Canterbury As An Anglican School | Some Important Considerations

When parents or carers are choosing a school for their children, I understand that the ‘religiosity’ of the school does not hold the same level of importance for everyone.

Across society, the number of families identifying as ‘religious’ and/or regularly attending church, is steadily declining.

Interestingly though, enrolments in faith-based independent schools of all religious denominations however, continue to increase every year.

What are we to make of this?

Could it be, that families are comfortable with faith-based values within independent schools, but not necessarily the institution of the ‘Church’ itself?

Anglican schools in Queensland have a reputation as strong academic schools.

Anglican schools, like Canterbury, also take a principled stance that ‘the whole student’ is developed, and an emphasis on character education, service and leadership is also apparent.

Anglican schools do attempt to deliver a practical ‘manifestation’ of gospel stories around compassion, servant leadership, hope, integrity and respect.

Indeed, some of these values and stories are represented in Canterbury’s stated ‘Values’ as a school.

The Anglican Church welcomes the traditions and stories from across Christian faiths and non-Christian faiths alike.

People of all faith positions are invited to worship and reflect alongside each other.

In fact, there is a strong emphasis – even in Canterbury’s Religious and Values Education (RaVE) program – about understanding both Christianity and major world religions, including their similarities and differences.

I am encouraged that families from Sikh, Hindu, Buddhist, Muslim and many other backgrounds, find a comfortable home here at Canterbury.

I know our new College Chaplain, Father Dan Talbot, will be encouraging all faith traditions to share their stories and worship practices.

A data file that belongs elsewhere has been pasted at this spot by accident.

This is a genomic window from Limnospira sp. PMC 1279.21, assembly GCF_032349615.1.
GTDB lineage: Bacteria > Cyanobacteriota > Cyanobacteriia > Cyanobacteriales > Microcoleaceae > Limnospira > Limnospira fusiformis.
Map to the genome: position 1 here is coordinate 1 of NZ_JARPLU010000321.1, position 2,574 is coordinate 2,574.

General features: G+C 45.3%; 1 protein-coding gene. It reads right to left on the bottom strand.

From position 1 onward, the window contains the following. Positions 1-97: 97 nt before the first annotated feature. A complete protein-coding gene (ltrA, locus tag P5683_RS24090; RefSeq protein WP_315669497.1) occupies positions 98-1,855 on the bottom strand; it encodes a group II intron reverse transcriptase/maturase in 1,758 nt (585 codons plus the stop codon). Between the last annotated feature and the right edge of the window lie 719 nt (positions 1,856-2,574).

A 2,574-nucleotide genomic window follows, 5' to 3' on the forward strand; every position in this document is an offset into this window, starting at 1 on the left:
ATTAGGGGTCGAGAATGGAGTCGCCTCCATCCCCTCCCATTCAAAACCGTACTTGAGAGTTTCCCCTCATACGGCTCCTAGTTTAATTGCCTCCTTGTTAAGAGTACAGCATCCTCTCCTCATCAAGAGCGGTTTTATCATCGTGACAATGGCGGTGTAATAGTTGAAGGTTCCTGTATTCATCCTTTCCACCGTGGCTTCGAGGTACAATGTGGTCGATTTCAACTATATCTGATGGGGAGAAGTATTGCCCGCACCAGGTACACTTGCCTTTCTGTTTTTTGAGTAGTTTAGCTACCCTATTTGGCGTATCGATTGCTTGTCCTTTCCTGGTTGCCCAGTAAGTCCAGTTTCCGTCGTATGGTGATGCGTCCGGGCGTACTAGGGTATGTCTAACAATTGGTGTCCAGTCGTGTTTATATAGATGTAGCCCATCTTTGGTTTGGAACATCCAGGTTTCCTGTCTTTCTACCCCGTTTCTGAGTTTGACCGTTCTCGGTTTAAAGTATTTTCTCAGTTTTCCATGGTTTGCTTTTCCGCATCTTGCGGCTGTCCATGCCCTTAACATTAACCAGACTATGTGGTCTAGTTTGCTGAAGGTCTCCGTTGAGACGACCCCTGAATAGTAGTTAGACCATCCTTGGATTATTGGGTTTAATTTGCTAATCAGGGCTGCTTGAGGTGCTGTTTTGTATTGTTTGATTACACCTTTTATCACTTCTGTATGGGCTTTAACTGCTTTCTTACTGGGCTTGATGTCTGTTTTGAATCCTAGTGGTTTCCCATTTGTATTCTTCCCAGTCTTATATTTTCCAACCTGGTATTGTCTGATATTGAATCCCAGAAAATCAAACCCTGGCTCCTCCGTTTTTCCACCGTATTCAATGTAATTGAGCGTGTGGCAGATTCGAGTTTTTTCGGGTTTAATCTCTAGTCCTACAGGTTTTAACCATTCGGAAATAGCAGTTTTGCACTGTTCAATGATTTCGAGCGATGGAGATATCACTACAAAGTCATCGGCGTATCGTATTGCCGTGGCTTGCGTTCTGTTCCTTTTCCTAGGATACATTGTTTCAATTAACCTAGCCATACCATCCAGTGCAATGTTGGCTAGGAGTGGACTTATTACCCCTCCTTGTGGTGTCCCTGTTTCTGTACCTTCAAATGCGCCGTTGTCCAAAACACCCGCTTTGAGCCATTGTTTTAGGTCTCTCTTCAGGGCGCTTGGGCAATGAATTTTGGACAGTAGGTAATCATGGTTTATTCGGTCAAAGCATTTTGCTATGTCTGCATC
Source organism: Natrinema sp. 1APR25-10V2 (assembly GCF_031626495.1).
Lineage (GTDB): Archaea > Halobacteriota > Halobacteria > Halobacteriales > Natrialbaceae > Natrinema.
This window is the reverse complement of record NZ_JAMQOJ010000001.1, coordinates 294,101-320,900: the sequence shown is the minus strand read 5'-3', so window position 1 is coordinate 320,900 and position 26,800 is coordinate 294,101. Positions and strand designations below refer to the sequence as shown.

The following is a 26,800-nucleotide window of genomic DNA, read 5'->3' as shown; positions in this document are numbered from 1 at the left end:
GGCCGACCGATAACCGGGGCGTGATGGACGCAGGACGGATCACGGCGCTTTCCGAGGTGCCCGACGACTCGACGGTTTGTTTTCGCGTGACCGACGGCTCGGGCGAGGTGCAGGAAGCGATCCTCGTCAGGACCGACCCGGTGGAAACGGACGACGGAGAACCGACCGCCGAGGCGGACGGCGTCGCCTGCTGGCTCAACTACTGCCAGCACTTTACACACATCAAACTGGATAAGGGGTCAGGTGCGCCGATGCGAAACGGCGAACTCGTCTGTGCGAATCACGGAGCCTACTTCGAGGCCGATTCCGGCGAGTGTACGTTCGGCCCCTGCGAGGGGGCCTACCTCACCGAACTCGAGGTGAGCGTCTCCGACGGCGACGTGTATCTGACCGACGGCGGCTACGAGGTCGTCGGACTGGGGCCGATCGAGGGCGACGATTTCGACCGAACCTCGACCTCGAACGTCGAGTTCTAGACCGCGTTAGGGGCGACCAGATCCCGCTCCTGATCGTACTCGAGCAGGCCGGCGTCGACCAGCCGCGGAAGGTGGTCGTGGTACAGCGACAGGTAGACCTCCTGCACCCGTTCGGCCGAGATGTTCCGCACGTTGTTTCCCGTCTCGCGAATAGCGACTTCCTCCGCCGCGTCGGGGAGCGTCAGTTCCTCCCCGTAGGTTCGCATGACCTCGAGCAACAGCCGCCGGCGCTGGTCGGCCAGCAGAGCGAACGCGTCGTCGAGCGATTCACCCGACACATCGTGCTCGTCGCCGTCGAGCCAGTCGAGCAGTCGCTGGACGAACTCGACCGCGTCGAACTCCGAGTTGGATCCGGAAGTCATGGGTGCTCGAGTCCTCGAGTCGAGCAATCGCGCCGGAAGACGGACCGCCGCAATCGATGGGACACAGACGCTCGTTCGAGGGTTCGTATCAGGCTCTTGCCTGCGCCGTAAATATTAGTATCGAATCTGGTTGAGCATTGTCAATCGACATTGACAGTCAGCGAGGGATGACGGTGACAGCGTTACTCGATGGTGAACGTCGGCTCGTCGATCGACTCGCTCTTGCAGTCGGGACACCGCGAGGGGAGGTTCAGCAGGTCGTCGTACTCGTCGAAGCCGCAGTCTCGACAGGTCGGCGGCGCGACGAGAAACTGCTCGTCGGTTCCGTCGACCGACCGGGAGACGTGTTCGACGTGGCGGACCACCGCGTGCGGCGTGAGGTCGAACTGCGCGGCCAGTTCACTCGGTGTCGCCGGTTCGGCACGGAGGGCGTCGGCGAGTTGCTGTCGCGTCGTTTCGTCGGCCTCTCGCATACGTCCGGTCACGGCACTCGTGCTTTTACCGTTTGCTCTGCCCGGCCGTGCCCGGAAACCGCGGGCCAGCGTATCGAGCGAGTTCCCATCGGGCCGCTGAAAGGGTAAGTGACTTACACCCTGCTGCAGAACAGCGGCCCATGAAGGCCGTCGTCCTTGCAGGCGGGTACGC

This is a great strength of our school, and sits comfortably within the embracing and inclusive Anglican Church in Queensland more broadly.

Our annual St John’s Cathedral City Service was very well-attended this year and the number of students coming forward for a blessing was lovely to see.

We also know that many families would like their children to have opportunities to be confirmed and receive communion.

We are certainly working towards creating opportunities for these Anglican traditions to be offered to our community – staff, alumni, students and parents.

But this will always be absolutely up to each family – we do not pressure stakeholders about such matters.

However, we do ask for a mindful and reflective attitude and outlook from all our students.

I do encourage all our students to take part with open hearts and open minds in our regular chapel services throughout the year.

Sometimes a chapel service may not have a great spiritual significance to a young person.

But… it is a perfect opportunity for some quiet time – to slow down and reflect on thoughts more generally.

It is also important to learn more about both Christian faith and the faiths of other churches around the world.

Our mantra of ‘Different Together’ makes us stronger and more ‘World Ready’ and this is our overall objective for Canterbury students.

Mr Dan Walker
College Principal